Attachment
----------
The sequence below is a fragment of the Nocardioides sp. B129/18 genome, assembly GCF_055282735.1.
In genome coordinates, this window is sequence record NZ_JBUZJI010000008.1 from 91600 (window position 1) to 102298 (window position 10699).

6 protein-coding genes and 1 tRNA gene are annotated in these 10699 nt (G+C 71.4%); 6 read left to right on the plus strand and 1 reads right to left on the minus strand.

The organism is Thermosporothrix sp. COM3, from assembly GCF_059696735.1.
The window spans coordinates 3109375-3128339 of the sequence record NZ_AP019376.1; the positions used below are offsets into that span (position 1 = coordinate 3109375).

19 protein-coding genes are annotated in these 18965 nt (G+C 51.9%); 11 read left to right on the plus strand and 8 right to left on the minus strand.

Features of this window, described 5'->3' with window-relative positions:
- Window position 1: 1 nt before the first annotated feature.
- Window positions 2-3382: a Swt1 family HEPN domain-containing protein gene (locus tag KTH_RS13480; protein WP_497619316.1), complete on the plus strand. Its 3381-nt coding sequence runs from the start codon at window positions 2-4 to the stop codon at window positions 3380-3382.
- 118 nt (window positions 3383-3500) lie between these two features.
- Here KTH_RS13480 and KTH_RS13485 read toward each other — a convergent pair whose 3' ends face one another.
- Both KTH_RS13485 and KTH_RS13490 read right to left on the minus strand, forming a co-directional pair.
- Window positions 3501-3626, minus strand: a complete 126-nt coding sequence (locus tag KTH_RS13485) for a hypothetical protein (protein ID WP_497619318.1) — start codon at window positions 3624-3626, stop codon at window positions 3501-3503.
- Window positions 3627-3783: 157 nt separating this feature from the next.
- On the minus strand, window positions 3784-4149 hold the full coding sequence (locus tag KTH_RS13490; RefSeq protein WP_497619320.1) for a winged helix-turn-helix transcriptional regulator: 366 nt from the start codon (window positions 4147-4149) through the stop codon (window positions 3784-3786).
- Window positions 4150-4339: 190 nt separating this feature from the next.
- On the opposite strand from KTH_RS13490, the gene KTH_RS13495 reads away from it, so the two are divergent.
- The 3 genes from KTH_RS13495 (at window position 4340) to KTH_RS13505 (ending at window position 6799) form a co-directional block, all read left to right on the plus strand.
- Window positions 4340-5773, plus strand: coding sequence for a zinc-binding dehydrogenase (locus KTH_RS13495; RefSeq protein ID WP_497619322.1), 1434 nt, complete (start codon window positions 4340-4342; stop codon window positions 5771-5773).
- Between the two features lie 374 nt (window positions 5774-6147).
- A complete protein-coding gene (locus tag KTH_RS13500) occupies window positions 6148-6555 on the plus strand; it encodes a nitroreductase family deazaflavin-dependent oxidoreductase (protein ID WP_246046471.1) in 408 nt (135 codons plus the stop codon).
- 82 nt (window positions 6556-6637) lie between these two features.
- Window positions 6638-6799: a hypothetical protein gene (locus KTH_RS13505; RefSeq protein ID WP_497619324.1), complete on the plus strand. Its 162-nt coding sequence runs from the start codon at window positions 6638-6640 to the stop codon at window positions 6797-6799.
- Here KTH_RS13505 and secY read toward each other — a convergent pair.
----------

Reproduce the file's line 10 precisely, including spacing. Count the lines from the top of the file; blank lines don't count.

- 118 nt (window positions 3383-3500) lie between these two features.